The New South Wales Government has issued a public health alert for Bathurst 1000 attendees after remnants of COVID-19 were found in raw sewage.
The discovery of coronavirus remnants in the wastewater from last weekend’s event could indicate a current or previous infection in someone who attended or worked at the race.
Those who attended the race, as well as Bathurst residents who present with coronavirus related symptoms, are being asked to get tested as soon as possible.
A statement from the New South Wales Government read, “Visitors to and residents of Bathurst must be aware of any symptoms of illness, and immediately isolate and get tested should even the mildest of symptoms appear that you think might just be a cold.
“Symptoms like a runny nose or scratchy throat, cough, tiredness, fever or other symptoms could be COVID-19. After testing, you must remain in isolation until a negative result is received.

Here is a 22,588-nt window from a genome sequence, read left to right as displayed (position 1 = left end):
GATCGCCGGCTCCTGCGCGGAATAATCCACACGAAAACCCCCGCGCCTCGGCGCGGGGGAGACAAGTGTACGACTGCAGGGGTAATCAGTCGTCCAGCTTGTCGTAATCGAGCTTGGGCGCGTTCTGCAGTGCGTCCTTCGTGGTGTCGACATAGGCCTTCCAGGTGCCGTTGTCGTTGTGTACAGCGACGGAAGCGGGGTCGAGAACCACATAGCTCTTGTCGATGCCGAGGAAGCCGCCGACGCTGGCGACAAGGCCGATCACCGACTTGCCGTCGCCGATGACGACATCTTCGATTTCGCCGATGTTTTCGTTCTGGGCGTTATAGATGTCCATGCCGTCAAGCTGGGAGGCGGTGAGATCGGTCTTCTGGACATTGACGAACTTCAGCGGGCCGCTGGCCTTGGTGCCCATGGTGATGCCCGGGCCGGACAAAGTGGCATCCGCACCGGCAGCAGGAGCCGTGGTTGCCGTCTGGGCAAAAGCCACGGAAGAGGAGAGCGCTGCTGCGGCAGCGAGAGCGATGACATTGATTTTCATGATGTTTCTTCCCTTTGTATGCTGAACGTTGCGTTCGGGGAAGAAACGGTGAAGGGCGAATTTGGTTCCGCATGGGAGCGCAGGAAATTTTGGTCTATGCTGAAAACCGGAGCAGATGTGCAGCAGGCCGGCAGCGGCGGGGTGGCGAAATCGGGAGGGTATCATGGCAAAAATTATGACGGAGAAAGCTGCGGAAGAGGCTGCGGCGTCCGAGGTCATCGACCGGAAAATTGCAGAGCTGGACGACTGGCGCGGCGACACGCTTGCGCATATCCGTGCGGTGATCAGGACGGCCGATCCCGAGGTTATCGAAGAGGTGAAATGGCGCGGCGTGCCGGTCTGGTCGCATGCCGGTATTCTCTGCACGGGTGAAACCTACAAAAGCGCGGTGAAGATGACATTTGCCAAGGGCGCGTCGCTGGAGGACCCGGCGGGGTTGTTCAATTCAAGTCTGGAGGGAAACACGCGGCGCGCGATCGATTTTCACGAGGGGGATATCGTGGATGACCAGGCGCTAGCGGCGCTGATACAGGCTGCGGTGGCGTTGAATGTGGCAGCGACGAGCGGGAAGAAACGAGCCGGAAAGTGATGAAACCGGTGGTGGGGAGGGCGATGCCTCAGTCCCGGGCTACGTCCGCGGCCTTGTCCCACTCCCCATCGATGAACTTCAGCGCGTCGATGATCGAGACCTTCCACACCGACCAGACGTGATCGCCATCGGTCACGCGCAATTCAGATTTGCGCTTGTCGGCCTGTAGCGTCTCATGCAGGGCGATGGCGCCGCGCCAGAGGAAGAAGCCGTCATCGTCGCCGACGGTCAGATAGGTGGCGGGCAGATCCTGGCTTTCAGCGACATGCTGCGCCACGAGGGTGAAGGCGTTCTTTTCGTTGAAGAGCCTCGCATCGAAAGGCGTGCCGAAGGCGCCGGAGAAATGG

“NSW Health is urgently undertaking investigations, which include reviewing lists of all those known to have had the virus who attended or worked at the race.
“The only way to find new cases and prevent further transmission is to increase testing.”
A mere 4000 spectators per day were allowed to attend this year’s race.
Supercars teams and drivers left for different parts of the country on Monday and Tuesday.
Some support class personnel left Bathurst over the weekend after their racing finished on Saturday.
Victorian teams have been able to return home after a 106-day spell on the road.
Most Queensland teams have headed to northern New South Wales into the border bubble at Kingscliff where they will stay for two weeks before entering the Sunshine State.
Supercheap Auto Bathurst 1000 winner Shane van Gisbergen flew from Sydney to Auckland on Tuesday afternoon and is currently in managed isolation, which will last 14 days.